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The views and opinions expressed in our blog series are those of the authors and are not necessarily supported by CareSearch, Flinders University and/or the Australian Government Department of Health.
When someone has an incurable disease like advanced cancer or motor neurone disease, they experience many changes, one of which is functional decline. Although functional decline is inevitable at the end-of-life, the drive for people to remain as independent as possible is actually heightened at this time. The occupational therapist (OT) has two key roles to play here. Firstly, they play an active role in optimising a person’s independence and participation as function declines. Secondly, by supporting active participation in everyday activities to the best of a person’s ability, the OT can support people to come to terms with bodily deterioration and pending death. I’ll look at these two concepts in more detail.
Move it or lose it, as the saying goes, is relevant to the field of palliative care. In fact, evidence suggests that up to 30% of muscle weakness in advanced illness can be due to inactivity itself.
Physiotherapists are in a prime position to make a difference to how patients experience end of life by helping them maximise their independence at each stage. Expertise in functional assessment combined with an understanding of the impact of symptoms on the lived experience enables therapists to work closely with patients to improve their quality of life (QOL).
Let’s be frank, end-of-life care can be tricky. Yes, dying is normal, but it hasn’t been a major focus in the acute hospital systems. Health care professionals working in acute hospitals can find themselves challenged by patients with end-of-life care needs. Doctors, nurses and allied health professionals can be in a situation where they do not know how to best respond to a patient with end-of-life needs. Appropriate end-of-life interventions can be missed.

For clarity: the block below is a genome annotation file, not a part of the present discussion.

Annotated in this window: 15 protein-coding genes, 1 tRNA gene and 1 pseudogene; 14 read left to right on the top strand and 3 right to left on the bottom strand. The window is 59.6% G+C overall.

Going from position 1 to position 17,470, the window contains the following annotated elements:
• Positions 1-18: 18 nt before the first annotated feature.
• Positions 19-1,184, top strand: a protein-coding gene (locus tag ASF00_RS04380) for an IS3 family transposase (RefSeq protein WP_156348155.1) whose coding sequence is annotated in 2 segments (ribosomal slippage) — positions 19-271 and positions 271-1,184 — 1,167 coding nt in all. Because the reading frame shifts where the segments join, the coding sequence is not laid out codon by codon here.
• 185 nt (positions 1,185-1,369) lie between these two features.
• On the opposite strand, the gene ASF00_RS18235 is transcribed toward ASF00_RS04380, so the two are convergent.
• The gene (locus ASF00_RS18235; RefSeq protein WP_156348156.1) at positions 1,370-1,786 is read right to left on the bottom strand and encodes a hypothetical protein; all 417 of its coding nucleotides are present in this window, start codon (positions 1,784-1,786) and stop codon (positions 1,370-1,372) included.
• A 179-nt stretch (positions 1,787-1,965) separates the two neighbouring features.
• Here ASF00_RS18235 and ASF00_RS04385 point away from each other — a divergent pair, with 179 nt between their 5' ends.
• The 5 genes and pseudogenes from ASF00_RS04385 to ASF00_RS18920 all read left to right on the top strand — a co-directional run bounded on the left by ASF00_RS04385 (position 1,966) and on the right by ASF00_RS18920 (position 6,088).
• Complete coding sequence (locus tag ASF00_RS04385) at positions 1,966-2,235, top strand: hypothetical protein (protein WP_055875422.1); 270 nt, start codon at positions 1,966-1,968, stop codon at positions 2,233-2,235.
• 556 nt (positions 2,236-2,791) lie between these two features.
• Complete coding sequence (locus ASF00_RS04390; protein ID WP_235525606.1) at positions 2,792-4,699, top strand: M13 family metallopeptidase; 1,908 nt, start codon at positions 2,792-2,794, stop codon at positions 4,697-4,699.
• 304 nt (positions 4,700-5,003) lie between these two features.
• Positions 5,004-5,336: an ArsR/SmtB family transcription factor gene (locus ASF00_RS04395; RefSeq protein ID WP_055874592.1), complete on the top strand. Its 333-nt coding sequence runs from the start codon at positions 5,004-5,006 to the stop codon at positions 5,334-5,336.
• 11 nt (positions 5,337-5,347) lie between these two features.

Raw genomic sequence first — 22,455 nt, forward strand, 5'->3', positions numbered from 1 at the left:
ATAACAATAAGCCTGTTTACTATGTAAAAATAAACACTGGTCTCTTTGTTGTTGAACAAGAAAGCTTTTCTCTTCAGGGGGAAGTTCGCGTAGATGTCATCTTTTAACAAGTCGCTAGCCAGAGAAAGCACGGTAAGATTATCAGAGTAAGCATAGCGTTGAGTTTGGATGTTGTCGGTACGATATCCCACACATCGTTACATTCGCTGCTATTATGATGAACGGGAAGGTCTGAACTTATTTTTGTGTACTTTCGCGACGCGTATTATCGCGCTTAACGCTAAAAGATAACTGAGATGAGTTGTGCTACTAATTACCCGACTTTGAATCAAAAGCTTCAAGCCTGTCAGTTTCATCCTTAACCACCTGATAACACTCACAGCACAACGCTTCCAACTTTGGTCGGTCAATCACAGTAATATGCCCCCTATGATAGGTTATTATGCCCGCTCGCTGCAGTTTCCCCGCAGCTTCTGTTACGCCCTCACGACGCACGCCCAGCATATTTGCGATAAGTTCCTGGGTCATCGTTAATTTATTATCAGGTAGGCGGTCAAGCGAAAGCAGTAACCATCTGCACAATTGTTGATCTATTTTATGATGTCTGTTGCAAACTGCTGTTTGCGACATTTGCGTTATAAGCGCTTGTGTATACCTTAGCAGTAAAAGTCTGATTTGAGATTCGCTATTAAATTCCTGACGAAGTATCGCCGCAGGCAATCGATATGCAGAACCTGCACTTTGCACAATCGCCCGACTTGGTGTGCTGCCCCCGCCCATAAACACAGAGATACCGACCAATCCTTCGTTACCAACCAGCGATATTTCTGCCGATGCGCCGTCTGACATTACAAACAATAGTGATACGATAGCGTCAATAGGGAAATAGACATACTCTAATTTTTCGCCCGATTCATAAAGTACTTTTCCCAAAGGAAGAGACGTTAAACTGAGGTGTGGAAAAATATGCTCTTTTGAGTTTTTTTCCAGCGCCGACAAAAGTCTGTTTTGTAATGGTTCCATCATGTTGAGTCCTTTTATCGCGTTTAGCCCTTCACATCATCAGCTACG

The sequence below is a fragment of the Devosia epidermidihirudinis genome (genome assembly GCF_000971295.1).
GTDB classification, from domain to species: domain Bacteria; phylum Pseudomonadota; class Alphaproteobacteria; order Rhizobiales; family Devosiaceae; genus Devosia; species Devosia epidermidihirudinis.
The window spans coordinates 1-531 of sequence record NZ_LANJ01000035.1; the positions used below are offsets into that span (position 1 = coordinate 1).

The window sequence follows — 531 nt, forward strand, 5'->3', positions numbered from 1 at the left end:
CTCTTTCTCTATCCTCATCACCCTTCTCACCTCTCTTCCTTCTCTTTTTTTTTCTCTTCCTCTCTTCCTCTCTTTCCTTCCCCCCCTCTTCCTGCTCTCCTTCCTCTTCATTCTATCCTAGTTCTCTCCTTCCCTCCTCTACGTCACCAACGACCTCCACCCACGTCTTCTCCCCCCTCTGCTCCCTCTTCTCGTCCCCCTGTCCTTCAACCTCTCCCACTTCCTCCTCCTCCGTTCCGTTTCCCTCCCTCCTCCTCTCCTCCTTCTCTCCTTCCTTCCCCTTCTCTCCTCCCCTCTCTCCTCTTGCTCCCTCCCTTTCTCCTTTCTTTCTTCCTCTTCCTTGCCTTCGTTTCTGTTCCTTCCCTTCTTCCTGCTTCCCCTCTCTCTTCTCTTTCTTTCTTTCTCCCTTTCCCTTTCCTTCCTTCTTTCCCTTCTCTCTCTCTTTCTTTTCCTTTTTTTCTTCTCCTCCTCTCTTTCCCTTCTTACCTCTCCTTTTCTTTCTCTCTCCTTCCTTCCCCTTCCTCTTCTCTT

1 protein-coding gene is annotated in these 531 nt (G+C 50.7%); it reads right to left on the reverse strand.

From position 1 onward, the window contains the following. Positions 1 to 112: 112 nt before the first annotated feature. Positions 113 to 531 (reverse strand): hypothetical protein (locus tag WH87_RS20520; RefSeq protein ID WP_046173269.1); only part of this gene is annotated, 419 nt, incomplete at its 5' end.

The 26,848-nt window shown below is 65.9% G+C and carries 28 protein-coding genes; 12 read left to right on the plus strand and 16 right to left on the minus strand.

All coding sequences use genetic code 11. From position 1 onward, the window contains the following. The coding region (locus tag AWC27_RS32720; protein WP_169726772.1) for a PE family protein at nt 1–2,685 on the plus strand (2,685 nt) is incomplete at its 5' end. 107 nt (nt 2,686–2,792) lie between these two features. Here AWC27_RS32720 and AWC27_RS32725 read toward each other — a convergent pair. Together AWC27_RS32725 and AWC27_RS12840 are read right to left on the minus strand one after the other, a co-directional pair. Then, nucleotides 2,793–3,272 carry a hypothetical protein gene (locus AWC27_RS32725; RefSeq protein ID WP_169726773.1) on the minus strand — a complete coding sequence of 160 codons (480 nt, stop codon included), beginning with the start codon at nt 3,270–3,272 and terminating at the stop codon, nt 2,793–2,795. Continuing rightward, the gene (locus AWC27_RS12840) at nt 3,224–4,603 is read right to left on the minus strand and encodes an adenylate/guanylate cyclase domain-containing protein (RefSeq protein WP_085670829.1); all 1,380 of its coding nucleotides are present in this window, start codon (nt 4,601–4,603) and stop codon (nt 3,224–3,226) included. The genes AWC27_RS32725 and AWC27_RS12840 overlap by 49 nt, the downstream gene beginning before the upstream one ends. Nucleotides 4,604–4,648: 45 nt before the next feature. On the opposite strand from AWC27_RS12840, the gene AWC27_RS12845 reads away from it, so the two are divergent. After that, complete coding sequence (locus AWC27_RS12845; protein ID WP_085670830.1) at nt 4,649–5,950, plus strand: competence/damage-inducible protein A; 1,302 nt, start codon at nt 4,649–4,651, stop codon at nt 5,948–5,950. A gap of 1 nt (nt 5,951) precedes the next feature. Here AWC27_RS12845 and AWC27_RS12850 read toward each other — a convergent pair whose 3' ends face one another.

With 52% of Australians dying in acute hospitals, end-of-life care is essential knowledge for all health care professionals.
National Carers Week provides us all with an opportunity to stop and think about the care that is needed by palliative care patients and that is given by carers to someone with a life limiting illness. Anyone, at any time, can find themselves responsible for the wellbeing of a partner, family member or friend at the end of their life. Most Australians who know they are going to die spend most of the last year of their life in the community – in their own home, in residential aged care or living with family or friends. This would not be possible without the willingness of people to take on a caring role.
I often hear people say that once a person enters a residential aged care facility that the caring role provided by the person’s family and friends is no longer required, and yet this couldn’t be further from the truth. Aged care staff encourage family and friends to stay actively involved in a person’s life. There are many obvious reasons why this is so necessary.
Moving homes is generally a stressful and emotional time and, for residential aged care, this can be further exacerbated by the fact that it is often in response to a crisis. Someone’s mother has been admitted to hospital after a nasty fall or the care requirements of someone’s husband has increased because their diabetes isn’t being well managed. Therefore, not only are people having to make important decisions about where they, or their loved one, is going to live, but this is generally during a time when emotions are high and various members of the family may have different opinions.